We started yelling, “Watch out for that tree!”
We had put my mentally disabled niece on a flexible flyer sled. The slope downhill wasn’t very steep.
She was laughing when we pushed her off on her first solo run.
We realized our mistake when she headed for a small cherry tree. The sled hit the tree, and then she shot forward and hit the tree with her face dead center.
The impact was hard to watch, and when she lay motionless, I was sure we had accidentally killed her. Her parents and I ran to her. She wasn’t even crying, just moaning softly.
There was only a small cut on her nose and forehead, but then we saw that her two front teeth were broken. Her sledding days were over.
The cat was 200 feet away. It was a stray cat, resting on a stairway.
I told my brother, “Watch me hit that cat in the face with this snowball.”
I had a good arm in those days, but this shot was a million to one.
I threw that snowball as hard as I could in the general direction of the cat. A couple of seconds later the snowball came down and smacked the cat in the face. It shook its head and ran off.
We raised our arms and both yelled, “Yes!”
I forgot that Katia, and Maria, were coming to give me a price on cleaning our house.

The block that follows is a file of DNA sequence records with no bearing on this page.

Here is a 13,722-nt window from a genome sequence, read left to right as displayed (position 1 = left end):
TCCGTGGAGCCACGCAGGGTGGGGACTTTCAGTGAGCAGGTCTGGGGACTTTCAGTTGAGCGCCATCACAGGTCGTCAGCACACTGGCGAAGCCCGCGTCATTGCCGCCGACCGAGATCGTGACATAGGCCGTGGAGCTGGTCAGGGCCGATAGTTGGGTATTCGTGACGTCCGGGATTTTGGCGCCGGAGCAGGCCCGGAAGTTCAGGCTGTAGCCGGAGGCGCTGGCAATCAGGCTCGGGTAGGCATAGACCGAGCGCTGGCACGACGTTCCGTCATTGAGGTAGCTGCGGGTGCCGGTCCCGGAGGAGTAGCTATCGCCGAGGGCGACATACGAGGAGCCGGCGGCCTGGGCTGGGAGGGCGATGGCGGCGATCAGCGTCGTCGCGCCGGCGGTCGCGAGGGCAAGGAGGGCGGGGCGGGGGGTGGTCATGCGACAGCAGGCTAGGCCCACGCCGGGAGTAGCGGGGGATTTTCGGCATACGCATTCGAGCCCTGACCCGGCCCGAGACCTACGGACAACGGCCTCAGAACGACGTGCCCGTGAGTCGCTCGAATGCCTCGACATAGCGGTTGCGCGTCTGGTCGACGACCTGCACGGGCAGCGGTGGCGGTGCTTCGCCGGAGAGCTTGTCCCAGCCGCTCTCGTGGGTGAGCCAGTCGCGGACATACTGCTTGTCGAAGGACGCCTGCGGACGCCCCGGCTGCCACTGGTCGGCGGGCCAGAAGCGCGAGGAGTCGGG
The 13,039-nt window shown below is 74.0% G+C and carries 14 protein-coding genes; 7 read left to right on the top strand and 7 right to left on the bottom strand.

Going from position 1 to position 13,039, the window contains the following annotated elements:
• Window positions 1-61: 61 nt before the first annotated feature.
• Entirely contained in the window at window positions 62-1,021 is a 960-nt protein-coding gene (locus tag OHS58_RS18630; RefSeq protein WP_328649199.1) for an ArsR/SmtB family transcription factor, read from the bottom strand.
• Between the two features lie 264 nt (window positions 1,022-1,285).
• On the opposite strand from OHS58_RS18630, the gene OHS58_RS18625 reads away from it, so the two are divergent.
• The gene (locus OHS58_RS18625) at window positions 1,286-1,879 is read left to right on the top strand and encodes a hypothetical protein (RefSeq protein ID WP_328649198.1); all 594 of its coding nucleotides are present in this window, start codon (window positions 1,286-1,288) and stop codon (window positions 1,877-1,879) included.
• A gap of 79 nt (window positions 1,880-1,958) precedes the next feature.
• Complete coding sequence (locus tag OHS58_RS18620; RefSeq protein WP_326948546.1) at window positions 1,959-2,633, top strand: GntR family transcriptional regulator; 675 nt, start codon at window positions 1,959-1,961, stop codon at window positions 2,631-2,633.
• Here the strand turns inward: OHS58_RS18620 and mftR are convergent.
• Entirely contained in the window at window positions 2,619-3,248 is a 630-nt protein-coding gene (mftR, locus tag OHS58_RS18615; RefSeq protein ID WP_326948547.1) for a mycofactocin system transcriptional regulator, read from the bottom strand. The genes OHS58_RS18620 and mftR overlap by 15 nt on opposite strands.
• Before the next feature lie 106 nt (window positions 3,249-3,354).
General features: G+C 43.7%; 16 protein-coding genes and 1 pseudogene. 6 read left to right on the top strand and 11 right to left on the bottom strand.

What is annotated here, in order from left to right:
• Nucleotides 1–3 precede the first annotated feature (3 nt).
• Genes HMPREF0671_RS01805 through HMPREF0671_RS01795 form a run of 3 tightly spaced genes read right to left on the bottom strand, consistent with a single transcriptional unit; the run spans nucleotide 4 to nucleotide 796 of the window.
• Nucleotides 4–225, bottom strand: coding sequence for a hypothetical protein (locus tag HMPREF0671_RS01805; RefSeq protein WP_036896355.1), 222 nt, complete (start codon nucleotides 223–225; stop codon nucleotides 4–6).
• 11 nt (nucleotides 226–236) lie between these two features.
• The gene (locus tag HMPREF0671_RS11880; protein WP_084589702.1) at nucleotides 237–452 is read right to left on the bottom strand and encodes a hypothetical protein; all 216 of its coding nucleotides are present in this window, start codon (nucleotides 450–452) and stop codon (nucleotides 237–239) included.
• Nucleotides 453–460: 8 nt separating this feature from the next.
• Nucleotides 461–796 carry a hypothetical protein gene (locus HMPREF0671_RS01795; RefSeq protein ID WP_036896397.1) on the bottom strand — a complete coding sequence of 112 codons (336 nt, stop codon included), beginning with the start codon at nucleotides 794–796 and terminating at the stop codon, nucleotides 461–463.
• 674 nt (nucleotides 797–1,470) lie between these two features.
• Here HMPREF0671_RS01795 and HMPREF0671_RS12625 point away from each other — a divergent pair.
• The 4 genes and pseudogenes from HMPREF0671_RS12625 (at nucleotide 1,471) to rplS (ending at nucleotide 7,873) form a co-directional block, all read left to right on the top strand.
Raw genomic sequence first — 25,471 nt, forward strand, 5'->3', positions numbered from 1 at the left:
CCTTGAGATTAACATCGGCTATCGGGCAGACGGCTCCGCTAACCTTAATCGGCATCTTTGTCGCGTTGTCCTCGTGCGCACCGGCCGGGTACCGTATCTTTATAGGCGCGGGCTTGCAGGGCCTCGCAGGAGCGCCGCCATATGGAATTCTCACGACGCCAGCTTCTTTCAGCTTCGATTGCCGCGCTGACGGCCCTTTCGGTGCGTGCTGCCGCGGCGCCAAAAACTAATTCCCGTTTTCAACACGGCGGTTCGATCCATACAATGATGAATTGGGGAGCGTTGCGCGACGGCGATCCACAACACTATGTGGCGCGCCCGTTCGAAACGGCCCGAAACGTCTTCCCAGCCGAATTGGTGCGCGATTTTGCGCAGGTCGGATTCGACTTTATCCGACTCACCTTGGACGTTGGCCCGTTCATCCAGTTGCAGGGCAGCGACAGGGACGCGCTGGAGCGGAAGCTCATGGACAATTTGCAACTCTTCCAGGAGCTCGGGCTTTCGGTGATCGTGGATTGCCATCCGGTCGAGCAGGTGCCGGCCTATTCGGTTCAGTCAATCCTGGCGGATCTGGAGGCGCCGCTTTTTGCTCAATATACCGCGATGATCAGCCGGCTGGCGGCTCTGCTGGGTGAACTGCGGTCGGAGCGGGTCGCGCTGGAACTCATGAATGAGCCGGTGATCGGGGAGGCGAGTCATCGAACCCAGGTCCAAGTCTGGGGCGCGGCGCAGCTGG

When I opened my bathroom door to show them, the smell of burnt herbs hit us in the face. Katia said something in Spanish like “Stephen est loco-loco.”
I know a little Spanish, so I said, “Oh si.”
They laughed and said in very good English that they wanted 130 dollars.
Still thinking in Spanish, I thought that was “mucho dinero.”
My father is Catholic, my mother is Jewish.
I worship the sun, and as I have gotten older, I worship the almighty dollar.
I miss going to church, sitting in the cool air, the soft tones of the priest giving the gospel, with organ music. I would go out like a light–I slept like a baby. I miss that.
At twelve I was catching a buzz with my cute neighbor in the barn.
My father yelled out the back door, “Stephen, get on the mower!”
Our tractor was a red 1948 Farmall Cub with a sickle bar, and it pulled three rotary mowers. Our five acres of grass also had trees, stumps, and groundhog holes.
Slightly miscalculating a turn, the sickle bar cut down Dad’s fruit-bearing cherry tree, and several small pine trees he had just planted.
I told him that, all at the same time, a ground hog crossed my path and a big horsefly bit me. I smacked my cheek a couple times to make it look red. The horsefly had caused the accident.
I waited until after he had his martini to tell him.
“Aunt City, can I have some of your country ham and cheddar spread?” I asked.
“Yes, honey,” she said, and then she would move her big body around that small kitchen.
With Dad and my three brothers in there too, aunt City might bump into you four or six times, just putting things on the table. I think she enjoyed the contact.
“Stevie, do you want that on homemade bread and Ritz crackers?”
“Yes, Aunt City, and a big glass of your spiked Egg Nog please.”
The calories consumed in the next hour probably totaled in the millions.